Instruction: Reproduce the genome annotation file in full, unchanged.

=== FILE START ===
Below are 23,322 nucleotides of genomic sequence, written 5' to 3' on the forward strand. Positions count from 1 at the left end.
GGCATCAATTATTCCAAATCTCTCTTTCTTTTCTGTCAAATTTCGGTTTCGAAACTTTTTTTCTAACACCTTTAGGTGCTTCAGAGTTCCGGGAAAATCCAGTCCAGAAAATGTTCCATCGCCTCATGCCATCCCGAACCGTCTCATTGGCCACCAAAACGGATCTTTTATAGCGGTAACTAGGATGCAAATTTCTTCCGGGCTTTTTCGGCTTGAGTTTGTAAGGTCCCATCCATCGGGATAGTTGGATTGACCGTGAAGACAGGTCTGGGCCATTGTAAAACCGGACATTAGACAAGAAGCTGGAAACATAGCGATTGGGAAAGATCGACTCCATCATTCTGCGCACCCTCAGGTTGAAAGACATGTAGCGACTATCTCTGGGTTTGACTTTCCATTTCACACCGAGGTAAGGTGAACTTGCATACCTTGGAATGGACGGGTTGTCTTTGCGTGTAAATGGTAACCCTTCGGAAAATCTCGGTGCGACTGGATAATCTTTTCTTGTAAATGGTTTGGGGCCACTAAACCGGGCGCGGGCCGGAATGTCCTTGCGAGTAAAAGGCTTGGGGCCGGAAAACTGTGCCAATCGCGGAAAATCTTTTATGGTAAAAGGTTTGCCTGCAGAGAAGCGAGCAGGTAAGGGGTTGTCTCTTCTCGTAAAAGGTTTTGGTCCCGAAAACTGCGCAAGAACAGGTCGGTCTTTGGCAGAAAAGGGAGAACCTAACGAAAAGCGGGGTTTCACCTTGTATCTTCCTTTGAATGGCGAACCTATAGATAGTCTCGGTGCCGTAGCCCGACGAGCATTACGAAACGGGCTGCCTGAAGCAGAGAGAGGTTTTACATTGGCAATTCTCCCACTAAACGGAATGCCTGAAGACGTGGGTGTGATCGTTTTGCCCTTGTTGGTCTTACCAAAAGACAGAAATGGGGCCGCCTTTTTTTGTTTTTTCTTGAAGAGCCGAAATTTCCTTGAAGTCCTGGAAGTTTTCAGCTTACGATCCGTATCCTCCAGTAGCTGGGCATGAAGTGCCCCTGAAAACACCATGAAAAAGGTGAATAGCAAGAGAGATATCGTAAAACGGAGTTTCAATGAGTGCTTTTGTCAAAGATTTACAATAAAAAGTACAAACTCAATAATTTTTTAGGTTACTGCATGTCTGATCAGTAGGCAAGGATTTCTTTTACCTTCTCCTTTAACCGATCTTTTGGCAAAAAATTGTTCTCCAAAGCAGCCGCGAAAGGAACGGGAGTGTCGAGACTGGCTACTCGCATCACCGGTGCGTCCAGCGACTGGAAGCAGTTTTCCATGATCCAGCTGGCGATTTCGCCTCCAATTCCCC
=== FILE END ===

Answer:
Below are 23,322 nucleotides of genomic sequence, written 5' to 3' on the forward strand. Positions count from 1 at the left end.
GGCATCAATTATTCCAAATCTCTCTTTCTTTTCTGTCAAATTTCGGTTTCGAAACTTTTTTTCTAACACCTTTAGGTGCTTCAGAGTTCCGGGAAAATCCAGTCCAGAAAATGTTCCATCGCCTCATGCCATCCCGAACCGTCTCATTGGCCACCAAAACGGATCTTTTATAGCGGTAACTAGGATGCAAATTTCTTCCGGGCTTTTTCGGCTTGAGTTTGTAAGGTCCCATCCATCGGGATAGTTGGATTGACCGTGAAGACAGGTCTGGGCCATTGTAAAACCGGACATTAGACAAGAAGCTGGAAACATAGCGATTGGGAAAGATCGACTCCATCATTCTGCGCACCCTCAGGTTGAAAGACATGTAGCGACTATCTCTGGGTTTGACTTTCCATTTCACACCGAGGTAAGGTGAACTTGCATACCTTGGAATGGACGGGTTGTCTTTGCGTGTAAATGGTAACCCTTCGGAAAATCTCGGTGCGACTGGATAATCTTTTCTTGTAAATGGTTTGGGGCCACTAAACCGGGCGCGGGCCGGAATGTCCTTGCGAGTAAAAGGCTTGGGGCCGGAAAACTGTGCCAATCGCGGAAAATCTTTTATGGTAAAAGGTTTGCCTGCAGAGAAGCGAGCAGGTAAGGGGTTGTCTCTTCTCGTAAAAGGTTTTGGTCCCGAAAACTGCGCAAGAACAGGTCGGTCTTTGGCAGAAAAGGGAGAACCTAACGAAAAGCGGGGTTTCACCTTGTATCTTCCTTTGAATGGCGAACCTATAGATAGTCTCGGTGCCGTAGCCCGACGAGCATTACGAAACGGGCTGCCTGAAGCAGAGAGAGGTTTTACATTGGCAATTCTCCCACTAAACGGAATGCCTGAAGACGTGGGTGTGATCGTTTTGCCCTTGTTGGTCTTACCAAAAGACAGAAATGGGGCCGCCTTTTTTTGTTTTTTCTTGAAGAGCCGAAATTTCCTTGAAGTCCTGGAAGTTTTCAGCTTACGATCCGTATCCTCCAGTAGCTGGGCATGAAGTGCCCCTGAAAACACCATGAAAAAGGTGAATAGCAAGAGAGATATCGTAAAACGGAGTTTCAATGAGTGCTTTTGTCAAAGATTTACAATAAAAAGTACAAACTCAATAATTTTTTAGGTTACTGCATGTCTGATCAGTAGGCAAGGATTTCTTTTACCTTCTCCTTTAACCGATCTTTTGGCAAAAAATTGTTCTCCAAAGCAGCCGCGAAAGGAACGGGAGTGTCGAGACTGGCTACTCGCATCACCGGTGCGTCCAGCGACTGGAAGCAGTTTTCCATGATCCAGCTGGCGATTTCGCCTCCAATTCCCC